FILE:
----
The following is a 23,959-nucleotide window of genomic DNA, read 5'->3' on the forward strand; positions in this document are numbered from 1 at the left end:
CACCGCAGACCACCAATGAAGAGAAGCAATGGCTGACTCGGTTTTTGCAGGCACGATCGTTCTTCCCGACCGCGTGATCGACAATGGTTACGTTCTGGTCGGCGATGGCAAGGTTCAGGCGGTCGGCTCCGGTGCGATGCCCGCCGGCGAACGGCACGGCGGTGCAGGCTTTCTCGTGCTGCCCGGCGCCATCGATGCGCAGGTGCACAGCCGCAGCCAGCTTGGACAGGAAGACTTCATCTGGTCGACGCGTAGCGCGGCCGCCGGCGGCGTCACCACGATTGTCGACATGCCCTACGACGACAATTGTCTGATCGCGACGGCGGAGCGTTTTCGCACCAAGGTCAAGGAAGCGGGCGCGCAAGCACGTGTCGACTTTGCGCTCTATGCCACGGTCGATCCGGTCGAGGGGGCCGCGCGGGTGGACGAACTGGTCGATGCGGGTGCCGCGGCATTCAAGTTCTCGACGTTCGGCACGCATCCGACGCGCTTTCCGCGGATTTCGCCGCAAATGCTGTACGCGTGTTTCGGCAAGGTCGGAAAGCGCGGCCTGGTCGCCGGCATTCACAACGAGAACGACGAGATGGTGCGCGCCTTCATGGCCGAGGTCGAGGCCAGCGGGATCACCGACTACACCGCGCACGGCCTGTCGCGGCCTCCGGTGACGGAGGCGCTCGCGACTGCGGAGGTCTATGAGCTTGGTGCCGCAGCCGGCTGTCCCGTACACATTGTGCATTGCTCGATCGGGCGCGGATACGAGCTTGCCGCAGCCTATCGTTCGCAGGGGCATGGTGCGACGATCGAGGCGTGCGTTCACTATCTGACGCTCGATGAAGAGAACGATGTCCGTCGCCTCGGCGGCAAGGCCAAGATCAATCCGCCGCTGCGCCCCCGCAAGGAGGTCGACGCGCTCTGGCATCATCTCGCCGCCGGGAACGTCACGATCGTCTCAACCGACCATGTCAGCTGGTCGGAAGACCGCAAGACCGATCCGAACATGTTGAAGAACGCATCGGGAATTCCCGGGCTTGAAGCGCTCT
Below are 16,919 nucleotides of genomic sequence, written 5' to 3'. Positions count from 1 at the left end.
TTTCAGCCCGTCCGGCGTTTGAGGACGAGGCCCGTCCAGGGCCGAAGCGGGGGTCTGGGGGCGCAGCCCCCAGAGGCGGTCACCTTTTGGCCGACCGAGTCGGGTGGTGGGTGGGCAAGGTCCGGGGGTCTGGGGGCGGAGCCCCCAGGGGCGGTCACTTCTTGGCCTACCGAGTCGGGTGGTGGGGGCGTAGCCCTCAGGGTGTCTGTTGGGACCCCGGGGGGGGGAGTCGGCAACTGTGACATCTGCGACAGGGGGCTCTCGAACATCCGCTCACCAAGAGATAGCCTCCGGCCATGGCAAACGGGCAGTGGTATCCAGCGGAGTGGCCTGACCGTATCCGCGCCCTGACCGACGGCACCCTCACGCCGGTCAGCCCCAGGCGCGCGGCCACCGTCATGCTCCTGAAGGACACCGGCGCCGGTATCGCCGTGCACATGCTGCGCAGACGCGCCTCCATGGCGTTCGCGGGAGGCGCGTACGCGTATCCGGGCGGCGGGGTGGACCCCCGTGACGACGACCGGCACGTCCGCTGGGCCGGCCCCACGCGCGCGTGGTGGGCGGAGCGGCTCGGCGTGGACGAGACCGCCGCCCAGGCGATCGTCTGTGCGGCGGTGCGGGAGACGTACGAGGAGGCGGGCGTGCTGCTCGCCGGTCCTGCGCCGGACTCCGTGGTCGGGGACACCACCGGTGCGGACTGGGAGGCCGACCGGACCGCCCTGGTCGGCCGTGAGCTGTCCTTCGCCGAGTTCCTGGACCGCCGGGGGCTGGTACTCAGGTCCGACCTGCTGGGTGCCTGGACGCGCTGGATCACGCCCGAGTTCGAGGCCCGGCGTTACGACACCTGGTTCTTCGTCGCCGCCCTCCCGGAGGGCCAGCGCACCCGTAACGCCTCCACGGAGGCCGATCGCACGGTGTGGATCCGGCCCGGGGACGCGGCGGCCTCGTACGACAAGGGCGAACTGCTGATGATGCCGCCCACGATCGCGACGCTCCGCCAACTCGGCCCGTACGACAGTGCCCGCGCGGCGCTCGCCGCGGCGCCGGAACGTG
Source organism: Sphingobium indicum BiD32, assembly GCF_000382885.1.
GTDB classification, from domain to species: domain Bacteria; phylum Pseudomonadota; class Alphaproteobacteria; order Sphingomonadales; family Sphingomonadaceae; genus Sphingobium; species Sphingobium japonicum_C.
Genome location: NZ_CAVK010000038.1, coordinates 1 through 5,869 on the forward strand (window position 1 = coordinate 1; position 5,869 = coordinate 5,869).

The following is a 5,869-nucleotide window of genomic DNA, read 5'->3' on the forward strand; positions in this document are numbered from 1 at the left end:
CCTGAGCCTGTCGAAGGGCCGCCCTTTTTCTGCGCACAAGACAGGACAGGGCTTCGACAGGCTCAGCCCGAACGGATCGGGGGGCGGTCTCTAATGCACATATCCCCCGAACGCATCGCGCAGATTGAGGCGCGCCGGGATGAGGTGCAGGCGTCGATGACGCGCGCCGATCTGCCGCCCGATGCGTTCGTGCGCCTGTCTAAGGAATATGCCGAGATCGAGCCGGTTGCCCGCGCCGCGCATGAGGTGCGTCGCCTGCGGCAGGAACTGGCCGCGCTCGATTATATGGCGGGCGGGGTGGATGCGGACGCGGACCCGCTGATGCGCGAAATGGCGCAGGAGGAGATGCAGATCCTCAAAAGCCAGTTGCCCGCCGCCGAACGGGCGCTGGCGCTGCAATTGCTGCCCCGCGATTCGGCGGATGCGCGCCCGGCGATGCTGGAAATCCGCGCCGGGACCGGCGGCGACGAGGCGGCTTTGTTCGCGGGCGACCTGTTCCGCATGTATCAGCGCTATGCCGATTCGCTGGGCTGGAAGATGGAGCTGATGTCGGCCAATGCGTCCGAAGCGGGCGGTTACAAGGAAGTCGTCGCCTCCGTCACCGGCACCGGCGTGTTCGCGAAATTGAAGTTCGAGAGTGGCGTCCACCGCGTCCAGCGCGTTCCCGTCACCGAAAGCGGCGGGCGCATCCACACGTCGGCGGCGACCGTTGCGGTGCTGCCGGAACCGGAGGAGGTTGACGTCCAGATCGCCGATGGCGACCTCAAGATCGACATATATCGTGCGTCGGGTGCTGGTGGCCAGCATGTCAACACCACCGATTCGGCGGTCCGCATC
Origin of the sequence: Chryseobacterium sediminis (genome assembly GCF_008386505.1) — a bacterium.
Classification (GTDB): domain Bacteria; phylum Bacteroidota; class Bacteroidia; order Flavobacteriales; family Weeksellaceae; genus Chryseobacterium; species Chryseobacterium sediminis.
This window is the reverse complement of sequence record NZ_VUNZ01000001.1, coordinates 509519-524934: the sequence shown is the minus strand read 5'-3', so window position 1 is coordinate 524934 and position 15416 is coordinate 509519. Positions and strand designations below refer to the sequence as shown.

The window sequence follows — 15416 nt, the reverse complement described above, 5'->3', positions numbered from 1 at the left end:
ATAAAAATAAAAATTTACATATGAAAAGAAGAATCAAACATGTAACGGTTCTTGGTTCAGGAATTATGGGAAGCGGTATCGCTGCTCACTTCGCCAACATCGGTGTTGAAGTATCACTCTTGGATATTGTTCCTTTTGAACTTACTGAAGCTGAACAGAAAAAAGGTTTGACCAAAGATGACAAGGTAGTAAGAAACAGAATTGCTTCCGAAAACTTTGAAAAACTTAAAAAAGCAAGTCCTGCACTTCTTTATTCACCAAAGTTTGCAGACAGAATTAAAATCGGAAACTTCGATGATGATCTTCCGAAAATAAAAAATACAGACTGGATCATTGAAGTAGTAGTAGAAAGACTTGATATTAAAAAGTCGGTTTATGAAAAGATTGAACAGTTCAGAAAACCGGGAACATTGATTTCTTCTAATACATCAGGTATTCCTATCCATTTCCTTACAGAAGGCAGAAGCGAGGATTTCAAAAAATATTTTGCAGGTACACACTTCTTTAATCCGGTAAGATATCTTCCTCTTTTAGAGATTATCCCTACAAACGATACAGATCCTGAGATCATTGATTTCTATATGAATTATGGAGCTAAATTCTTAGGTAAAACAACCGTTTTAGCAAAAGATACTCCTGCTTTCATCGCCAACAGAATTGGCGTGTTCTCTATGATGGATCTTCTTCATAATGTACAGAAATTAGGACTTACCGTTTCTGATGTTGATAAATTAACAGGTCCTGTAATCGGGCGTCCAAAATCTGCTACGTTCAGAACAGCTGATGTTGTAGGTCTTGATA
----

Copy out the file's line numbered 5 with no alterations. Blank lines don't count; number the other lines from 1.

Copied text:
Source organism: Sphingobium indicum BiD32, assembly GCF_000382885.1.